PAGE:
Sharon Rondeau, Editor of The Post and Email, fell victim to a Basic Instinct Moment a few days ago. Don’t worry – the only thing she exposed was the basic flaw in Birther legal theory. You can see how it happened from her Internet Article:
Are Leon Panetta and Gen. Martin Dempsey Traitors?
PUTATIVE DEFENSE SECRETARY SAYS CONGRESS “IRRELEVANT” IN WAR DECISIONS by Sharon Rondeau (Mar. 10, 2012) — On March 8, 2012, putative Secretary of Defense Leon Panetta told Congress that it was “irrelevant” during testimony to the Senate Armed Services Committee. Panetta claimed that “international permission” dictates the policy of the U.S. military.
The rest of the Internet Article is hidden to non-subscribers. But you can see where Rondeau is going. Her basic instincts are telling her, “HELL NO! Americans do not cede their rights and powers to the international community which may permit the exercise thereof as decided by committee vote.”
She is right. Which makes it all the less comprehensible why she and the rest of the Birthers demand the rest of the country recognize international law when they propagandize about Emerich de Vattel and the two citizen-parents theory??? And when they strut around and preach how British Citizenship Law trumps American Citizenship Law inside the United States.
Excuse me, but the last time I looked, British laws do not permit their Citizens to keep and bear arms the way American laws do. Yet, if one were to preach that British gun laws supersede American law inside the United States, then I would sure pity the poor persons trying to enforce that interpretation. Particularly down here in Texas. Yet isn’t that exactly what the Birthers are saying every time they spout that “once a Brit never legit” crap???
The International Law versus American Law argument was central to the Wong Kim Ark case in 1898. The two citizen-parent Birthers either ignore Wonk Kim Ark, or flat out lie that Chief Justice Gray manipulated the other judges to cover up for the long dead Chester Arthur. They do this because the WKA Court did NOT recognize international law as the controlling law in the United States. This is how the majority decision characterized the loser’s position:
IV. It was contended by one of the learned counsel for the United States that the rule of the Roman law, by which the citizenship of the child followed that of the parent, was the true rule of international law, as now recognized in most civilized countries, and had superseded the rule of the common law, depending on birth within the realm, originally founded on feudal considerations.
This was not just the majority putting words in the mouths of the dissent. Here is what Justice Fuller, one of the two dissenting judges said:
Obviously, where the Constitution deals with common law rights and uses common law phraseology, its language should be read in the light of the common law; but when the question arises as to what constitutes citizenship of the nation, involving as it does international relations, and political, as contradistinguished from civil, status, international principles must be considered, and, unless the municipal law of England appears to have been affirmatively accepted, it cannot be allowed to control in the matter of construction.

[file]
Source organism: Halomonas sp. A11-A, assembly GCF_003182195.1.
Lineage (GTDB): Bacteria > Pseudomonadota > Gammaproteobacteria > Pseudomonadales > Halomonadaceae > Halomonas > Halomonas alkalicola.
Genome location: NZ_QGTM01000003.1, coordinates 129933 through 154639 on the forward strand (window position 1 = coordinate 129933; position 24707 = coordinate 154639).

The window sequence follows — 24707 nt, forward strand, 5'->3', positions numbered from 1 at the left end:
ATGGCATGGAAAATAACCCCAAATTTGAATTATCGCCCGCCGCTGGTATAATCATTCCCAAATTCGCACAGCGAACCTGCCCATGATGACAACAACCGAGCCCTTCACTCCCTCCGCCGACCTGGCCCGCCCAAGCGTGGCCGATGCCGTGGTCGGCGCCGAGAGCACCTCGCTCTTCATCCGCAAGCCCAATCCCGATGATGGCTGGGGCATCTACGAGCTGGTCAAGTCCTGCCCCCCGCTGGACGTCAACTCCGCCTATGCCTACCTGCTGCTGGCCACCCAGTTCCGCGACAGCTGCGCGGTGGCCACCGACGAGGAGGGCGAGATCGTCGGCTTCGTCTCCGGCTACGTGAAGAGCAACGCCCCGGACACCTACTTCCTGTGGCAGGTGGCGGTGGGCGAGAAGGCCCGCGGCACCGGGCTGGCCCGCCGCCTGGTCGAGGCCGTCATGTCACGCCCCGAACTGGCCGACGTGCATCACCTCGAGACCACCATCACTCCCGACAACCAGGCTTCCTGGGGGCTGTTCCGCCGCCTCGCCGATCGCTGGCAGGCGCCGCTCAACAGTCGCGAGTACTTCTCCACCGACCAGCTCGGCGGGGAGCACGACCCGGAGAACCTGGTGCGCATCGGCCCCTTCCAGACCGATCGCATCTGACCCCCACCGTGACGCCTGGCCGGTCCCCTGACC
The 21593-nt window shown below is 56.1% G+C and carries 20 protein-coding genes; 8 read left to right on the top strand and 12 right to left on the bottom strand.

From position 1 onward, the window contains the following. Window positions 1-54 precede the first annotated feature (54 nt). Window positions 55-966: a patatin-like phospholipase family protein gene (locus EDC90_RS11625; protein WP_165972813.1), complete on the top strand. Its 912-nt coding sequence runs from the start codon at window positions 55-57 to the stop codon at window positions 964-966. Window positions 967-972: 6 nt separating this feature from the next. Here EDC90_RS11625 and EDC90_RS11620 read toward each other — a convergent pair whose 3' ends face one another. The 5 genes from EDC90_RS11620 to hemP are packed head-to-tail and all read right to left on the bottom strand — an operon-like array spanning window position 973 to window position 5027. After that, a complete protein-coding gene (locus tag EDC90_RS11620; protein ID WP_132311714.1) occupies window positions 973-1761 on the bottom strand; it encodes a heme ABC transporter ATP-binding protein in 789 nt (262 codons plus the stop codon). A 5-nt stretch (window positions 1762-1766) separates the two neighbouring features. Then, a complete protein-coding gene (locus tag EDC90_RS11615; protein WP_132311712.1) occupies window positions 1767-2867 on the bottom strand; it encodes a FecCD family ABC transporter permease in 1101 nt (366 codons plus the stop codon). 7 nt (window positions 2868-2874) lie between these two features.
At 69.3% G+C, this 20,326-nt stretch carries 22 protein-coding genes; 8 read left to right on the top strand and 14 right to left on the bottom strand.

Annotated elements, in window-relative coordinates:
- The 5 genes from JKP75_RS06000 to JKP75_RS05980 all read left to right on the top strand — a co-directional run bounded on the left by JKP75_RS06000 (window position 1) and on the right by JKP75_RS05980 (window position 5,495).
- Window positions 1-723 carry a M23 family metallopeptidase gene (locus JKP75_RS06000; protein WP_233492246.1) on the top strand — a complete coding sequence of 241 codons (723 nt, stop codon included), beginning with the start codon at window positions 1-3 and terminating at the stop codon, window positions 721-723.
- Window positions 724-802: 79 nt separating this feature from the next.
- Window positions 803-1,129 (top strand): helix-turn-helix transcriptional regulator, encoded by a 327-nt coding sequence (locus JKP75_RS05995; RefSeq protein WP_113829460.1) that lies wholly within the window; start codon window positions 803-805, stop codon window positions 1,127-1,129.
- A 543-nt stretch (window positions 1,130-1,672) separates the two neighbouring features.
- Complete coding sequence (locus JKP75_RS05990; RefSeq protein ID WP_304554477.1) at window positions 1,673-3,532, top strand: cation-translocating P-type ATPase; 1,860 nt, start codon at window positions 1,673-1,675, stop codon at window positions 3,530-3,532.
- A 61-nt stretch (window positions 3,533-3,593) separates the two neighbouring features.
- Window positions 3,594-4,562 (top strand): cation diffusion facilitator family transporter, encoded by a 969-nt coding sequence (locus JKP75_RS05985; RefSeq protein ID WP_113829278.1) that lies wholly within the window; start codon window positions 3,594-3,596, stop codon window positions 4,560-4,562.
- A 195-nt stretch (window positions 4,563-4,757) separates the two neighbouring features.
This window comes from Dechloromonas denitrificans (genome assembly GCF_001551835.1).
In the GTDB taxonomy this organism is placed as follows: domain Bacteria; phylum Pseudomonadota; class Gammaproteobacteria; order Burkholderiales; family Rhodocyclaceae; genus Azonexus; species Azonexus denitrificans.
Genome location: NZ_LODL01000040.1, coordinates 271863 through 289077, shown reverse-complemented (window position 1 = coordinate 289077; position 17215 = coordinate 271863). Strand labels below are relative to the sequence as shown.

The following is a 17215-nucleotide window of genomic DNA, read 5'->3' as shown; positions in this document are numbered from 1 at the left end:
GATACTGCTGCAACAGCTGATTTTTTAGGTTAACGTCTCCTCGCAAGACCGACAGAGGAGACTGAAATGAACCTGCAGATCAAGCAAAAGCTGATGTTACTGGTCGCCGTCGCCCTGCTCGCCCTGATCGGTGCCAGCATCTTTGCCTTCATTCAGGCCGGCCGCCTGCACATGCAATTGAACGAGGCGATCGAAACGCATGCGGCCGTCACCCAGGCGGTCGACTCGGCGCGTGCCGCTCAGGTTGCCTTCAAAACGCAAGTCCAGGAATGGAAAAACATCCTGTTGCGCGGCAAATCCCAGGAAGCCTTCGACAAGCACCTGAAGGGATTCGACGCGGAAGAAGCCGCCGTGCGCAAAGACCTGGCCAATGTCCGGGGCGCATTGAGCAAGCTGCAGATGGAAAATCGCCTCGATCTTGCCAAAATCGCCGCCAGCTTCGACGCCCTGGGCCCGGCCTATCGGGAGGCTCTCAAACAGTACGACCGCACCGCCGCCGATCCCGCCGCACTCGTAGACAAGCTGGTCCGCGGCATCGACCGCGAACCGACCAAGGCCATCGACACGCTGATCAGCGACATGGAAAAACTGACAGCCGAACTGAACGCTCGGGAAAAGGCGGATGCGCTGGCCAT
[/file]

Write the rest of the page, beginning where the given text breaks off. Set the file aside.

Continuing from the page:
Nationality is essentially a political idea, and belongs to the sphere of public law. Hence, Mr. Justice Story, in Shanks v. Dupont, 3 Pet. 242, 248, said that the incapacities of femes [p708] covert at common law
do not reach their political rights, nor prevent their acquiring or losing a national character. Those political rights do not stand upon the mere doctrines of municipal law, applicable to ordinary transactions, but stand upon the more general principles of the law of nations.
Before the Revolution, the view of the publicists had been thus put by Vattel:
The natives, or natural-born citizens, are those born in the country of parents who are citizens. As the society cannot exist and perpetuate itself otherwise than by the children of the citizens, those children naturally follow the condition of their fathers, and succeed to all their rights. . . I say that, in order to be of the country, it is necessary that a person be born of a father who is a citizen; for, if he is born there of a foreigner, it will be only the place of his birth, and not his country.
Book I, c.19, § 212.
The true bond which connects the child with the body politic is not the matter of an inanimate piece of land, but the moral relations of his parentage. . . . The place of birth produces no change in the rule that children follow the condition of their fathers, for it is not naturally the place of birth that gives rights, but extraction.
And to the same effect are the modern writers, as for instance, [p709] Bar, who says: